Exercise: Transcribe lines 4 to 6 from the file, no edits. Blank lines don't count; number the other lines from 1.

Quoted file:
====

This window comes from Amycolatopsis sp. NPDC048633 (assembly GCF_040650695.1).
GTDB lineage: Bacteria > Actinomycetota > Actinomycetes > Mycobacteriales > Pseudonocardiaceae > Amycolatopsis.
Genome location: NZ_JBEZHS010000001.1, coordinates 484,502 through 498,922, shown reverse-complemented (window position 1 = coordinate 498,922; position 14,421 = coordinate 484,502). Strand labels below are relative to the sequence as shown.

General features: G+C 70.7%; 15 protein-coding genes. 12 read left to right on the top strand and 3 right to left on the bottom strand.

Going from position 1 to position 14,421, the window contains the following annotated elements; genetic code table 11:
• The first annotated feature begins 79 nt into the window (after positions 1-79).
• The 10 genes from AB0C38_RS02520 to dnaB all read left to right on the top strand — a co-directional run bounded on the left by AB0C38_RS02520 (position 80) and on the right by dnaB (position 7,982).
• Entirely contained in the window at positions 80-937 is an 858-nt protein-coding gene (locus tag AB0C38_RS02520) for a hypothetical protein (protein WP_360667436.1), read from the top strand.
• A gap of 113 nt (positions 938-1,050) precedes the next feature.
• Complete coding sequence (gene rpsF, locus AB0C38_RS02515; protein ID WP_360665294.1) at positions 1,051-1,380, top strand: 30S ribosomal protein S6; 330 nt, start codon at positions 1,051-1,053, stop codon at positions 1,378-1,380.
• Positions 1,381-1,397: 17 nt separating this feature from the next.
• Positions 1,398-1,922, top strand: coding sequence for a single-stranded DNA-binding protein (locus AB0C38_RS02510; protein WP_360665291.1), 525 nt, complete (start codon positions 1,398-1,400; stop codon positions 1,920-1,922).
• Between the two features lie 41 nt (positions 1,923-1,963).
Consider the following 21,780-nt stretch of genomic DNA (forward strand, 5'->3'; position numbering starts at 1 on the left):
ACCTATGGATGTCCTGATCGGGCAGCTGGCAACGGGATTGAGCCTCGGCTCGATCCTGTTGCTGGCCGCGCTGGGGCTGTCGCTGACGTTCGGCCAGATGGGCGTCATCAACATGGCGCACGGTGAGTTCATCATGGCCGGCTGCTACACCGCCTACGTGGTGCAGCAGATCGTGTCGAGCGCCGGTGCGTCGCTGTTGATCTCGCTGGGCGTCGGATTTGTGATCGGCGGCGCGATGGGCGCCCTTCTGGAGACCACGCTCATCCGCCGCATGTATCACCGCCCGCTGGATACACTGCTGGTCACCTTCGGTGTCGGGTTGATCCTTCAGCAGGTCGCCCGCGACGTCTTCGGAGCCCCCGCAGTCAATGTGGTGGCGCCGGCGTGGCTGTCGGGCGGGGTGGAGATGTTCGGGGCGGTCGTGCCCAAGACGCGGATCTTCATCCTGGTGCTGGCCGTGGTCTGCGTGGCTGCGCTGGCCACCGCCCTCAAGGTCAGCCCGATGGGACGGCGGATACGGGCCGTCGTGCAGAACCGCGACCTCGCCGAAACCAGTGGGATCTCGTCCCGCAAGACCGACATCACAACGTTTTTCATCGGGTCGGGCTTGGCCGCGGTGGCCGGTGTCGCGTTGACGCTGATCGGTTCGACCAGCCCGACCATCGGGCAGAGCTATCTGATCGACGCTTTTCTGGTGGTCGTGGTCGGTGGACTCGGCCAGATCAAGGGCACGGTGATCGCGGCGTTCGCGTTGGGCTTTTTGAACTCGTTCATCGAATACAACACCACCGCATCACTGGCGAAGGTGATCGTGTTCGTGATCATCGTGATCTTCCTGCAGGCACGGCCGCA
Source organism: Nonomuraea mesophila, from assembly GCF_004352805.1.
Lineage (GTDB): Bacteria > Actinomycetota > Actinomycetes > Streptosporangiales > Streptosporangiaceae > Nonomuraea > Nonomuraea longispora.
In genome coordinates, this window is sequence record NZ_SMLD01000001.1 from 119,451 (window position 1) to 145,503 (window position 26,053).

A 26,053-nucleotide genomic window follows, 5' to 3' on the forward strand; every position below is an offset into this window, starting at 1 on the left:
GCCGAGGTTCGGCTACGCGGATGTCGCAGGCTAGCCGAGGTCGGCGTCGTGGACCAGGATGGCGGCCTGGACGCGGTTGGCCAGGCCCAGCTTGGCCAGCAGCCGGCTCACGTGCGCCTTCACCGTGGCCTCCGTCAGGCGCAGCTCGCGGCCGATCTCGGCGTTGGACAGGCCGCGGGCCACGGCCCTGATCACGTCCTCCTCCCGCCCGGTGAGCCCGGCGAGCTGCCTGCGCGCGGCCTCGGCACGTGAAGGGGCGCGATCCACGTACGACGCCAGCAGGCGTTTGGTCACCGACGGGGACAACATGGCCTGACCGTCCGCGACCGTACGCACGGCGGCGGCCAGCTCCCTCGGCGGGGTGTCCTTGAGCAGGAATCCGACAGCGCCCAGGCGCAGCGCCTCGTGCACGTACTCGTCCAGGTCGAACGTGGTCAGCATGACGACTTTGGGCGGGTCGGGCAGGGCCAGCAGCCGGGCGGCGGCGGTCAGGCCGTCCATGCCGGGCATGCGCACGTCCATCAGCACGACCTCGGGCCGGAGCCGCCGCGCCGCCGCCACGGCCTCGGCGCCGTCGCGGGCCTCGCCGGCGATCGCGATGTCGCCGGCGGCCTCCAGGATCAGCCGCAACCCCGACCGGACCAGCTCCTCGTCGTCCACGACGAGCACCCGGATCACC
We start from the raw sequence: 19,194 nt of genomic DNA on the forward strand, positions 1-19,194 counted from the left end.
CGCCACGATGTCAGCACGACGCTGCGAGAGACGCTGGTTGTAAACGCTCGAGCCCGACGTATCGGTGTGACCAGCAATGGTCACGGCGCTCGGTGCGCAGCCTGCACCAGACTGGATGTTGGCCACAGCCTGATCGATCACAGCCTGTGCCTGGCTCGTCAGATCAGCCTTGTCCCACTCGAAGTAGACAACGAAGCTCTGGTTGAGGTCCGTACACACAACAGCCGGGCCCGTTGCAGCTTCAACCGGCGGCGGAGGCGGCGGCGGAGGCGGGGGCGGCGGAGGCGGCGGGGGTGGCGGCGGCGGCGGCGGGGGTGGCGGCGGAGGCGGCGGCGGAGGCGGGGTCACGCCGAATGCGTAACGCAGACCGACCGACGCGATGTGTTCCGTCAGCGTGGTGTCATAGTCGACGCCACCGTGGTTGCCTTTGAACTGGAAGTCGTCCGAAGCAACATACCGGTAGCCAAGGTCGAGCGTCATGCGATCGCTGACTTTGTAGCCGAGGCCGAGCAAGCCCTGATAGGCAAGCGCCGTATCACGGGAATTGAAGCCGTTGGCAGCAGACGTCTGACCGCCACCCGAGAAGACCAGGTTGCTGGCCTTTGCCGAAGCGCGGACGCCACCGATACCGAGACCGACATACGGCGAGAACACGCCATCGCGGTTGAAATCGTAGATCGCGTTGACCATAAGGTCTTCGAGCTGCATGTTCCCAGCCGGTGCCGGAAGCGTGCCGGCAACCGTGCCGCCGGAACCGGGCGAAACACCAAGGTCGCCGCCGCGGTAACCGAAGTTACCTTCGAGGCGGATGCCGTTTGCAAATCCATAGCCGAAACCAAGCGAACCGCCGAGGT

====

General features: G+C 70.7%; 15 protein-coding genes. 12 read left to right on the top strand and 3 right to left on the bottom strand.

Going from position 1 to position 14,421, the window contains the following annotated elements; genetic code table 11:
• The first annotated feature begins 79 nt into the window (after positions 1-79).